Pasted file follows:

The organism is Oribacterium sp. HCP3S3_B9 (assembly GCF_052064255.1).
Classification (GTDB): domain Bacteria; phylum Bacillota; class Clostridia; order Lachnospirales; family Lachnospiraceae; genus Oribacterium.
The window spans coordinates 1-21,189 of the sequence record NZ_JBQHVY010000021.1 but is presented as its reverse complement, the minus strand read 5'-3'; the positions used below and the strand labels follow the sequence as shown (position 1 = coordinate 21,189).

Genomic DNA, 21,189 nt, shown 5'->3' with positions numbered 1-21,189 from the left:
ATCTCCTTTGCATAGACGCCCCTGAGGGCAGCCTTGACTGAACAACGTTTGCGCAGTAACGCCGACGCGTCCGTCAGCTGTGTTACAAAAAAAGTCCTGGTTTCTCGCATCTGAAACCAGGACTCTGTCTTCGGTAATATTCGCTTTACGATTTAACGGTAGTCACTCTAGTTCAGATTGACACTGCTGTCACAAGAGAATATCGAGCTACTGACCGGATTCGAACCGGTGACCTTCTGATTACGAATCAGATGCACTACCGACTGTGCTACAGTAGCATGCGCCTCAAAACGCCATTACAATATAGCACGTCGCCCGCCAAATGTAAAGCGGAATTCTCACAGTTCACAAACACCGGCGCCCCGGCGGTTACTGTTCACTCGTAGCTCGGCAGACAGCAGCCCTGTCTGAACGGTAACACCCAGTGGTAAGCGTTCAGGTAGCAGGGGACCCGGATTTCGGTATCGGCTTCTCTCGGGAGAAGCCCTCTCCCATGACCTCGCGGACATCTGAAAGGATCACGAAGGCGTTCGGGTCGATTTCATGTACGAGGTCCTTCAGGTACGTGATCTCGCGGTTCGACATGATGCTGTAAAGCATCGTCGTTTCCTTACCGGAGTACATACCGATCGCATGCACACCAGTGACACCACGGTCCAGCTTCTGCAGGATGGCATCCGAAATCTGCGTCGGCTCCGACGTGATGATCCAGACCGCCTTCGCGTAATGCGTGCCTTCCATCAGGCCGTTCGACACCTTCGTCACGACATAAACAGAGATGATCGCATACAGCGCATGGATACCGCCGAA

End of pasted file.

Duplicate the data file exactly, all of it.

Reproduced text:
The organism is Oribacterium sp. HCP3S3_B9 (assembly GCF_052064255.1).
Classification (GTDB): domain Bacteria; phylum Bacillota; class Clostridia; order Lachnospirales; family Lachnospiraceae; genus Oribacterium.
The window spans coordinates 1-21,189 of the sequence record NZ_JBQHVY010000021.1 but is presented as its reverse complement, the minus strand read 5'-3'; the positions used below and the strand labels follow the sequence as shown (position 1 = coordinate 21,189).

Genomic DNA, 21,189 nt, shown 5'->3' with positions numbered 1-21,189 from the left:
ATCTCCTTTGCATAGACGCCCCTGAGGGCAGCCTTGACTGAACAACGTTTGCGCAGTAACGCCGACGCGTCCGTCAGCTGTGTTACAAAAAAAGTCCTGGTTTCTCGCATCTGAAACCAGGACTCTGTCTTCGGTAATATTCGCTTTACGATTTAACGGTAGTCACTCTAGTTCAGATTGACACTGCTGTCACAAGAGAATATCGAGCTACTGACCGGATTCGAACCGGTGACCTTCTGATTACGAATCAGATGCACTACCGACTGTGCTACAGTAGCATGCGCCTCAAAACGCCATTACAATATAGCACGTCGCCCGCCAAATGTAAAGCGGAATTCTCACAGTTCACAAACACCGGCGCCCCGGCGGTTACTGTTCACTCGTAGCTCGGCAGACAGCAGCCCTGTCTGAACGGTAACACCCAGTGGTAAGCGTTCAGGTAGCAGGGGACCCGGATTTCGGTATCGGCTTCTCTCGGGAGAAGCCCTCTCCCATGACCTCGCGGACATCTGAAAGGATCACGAAGGCGTTCGGGTCGATTTCATGTACGAGGTCCTTCAGGTACGTGATCTCGCGGTTCGACATGATGCTGTAAAGCATCGTCGTTTCCTTACCGGAGTACATACCGATCGCATGCACACCAGTGACACCACGGTCCAGCTTCTGCAGGATGGCATCCGAAATCTGCGTCGGCTCCGACGTGATGATCCAGACCGCCTTCGCGTAATGCGTGCCTTCCATCAGGCCGTTCGACACCTTCGTCACGACATAAACAGAGATGATCGCATACAGCGCATGGATACCGCCGAA